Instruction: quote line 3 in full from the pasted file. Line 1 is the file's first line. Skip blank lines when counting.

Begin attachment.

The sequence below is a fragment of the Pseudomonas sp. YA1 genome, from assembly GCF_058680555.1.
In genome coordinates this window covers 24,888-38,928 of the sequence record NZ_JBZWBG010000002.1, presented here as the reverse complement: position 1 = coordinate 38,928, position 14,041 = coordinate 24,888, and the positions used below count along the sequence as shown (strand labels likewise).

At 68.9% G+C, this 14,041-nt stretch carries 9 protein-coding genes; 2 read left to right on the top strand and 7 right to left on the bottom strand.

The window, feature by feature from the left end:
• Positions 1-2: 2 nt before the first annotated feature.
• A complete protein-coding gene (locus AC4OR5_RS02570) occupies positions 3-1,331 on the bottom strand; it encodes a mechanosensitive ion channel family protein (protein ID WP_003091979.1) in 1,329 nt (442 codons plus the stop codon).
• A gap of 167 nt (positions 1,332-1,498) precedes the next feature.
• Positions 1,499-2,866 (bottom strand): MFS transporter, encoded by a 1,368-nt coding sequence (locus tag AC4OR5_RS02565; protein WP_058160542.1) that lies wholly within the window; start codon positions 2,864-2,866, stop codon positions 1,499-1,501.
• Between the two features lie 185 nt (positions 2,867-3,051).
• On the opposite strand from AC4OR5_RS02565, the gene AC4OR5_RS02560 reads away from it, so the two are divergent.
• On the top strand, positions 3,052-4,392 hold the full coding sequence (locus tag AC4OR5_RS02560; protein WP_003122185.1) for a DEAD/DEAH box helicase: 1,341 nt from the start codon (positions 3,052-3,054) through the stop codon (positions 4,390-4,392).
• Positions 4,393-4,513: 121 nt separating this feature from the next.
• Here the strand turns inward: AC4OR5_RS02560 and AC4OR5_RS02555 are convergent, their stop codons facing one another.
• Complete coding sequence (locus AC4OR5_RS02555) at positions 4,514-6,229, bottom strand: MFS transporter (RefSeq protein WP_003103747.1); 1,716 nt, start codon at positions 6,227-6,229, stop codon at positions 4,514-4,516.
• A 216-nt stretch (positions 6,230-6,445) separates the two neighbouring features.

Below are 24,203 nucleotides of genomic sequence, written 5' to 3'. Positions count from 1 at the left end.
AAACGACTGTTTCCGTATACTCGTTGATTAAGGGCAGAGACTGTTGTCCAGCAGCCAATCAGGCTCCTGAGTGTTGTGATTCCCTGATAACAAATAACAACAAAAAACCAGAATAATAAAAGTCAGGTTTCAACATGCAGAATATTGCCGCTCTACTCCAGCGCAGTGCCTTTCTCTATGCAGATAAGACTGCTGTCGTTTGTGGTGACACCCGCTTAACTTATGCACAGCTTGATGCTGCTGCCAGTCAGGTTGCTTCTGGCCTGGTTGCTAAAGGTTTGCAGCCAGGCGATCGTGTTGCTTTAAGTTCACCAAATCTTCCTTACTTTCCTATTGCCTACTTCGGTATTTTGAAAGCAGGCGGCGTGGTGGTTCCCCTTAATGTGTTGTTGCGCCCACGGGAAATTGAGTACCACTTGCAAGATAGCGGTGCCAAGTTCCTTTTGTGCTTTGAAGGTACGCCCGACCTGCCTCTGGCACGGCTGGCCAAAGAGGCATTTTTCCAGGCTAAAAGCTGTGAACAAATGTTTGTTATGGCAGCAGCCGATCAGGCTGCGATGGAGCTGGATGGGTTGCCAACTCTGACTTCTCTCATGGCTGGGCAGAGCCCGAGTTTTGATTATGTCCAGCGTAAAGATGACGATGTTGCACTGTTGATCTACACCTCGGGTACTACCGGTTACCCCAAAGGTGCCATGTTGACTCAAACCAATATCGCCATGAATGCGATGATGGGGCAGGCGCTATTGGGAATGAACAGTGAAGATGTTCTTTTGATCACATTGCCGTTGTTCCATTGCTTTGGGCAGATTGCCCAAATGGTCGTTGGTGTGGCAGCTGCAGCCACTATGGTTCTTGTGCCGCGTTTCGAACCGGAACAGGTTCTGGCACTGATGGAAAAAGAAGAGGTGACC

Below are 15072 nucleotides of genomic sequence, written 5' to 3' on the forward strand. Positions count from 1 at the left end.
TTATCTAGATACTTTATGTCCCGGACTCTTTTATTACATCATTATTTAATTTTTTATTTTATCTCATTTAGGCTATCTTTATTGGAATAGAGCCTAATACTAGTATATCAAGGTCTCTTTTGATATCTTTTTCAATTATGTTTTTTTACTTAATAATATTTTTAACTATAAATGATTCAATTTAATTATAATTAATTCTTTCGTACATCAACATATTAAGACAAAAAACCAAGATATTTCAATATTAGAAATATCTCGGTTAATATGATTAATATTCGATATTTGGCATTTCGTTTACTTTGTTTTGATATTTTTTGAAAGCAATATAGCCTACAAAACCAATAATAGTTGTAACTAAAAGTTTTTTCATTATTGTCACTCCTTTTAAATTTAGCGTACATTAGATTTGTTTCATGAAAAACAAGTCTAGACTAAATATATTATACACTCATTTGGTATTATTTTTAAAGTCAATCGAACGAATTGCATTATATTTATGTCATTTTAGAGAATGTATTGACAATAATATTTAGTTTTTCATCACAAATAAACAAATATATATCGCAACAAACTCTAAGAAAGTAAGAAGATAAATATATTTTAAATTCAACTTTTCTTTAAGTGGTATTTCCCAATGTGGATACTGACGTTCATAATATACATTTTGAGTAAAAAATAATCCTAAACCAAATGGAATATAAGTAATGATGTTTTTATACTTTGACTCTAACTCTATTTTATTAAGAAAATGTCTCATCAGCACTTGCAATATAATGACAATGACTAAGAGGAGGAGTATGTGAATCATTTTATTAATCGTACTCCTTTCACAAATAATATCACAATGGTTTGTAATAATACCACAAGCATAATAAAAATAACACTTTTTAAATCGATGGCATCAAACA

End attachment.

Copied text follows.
At 68.9% G+C, this 14,041-nt stretch carries 9 protein-coding genes; 2 read left to right on the top strand and 7 right to left on the bottom strand.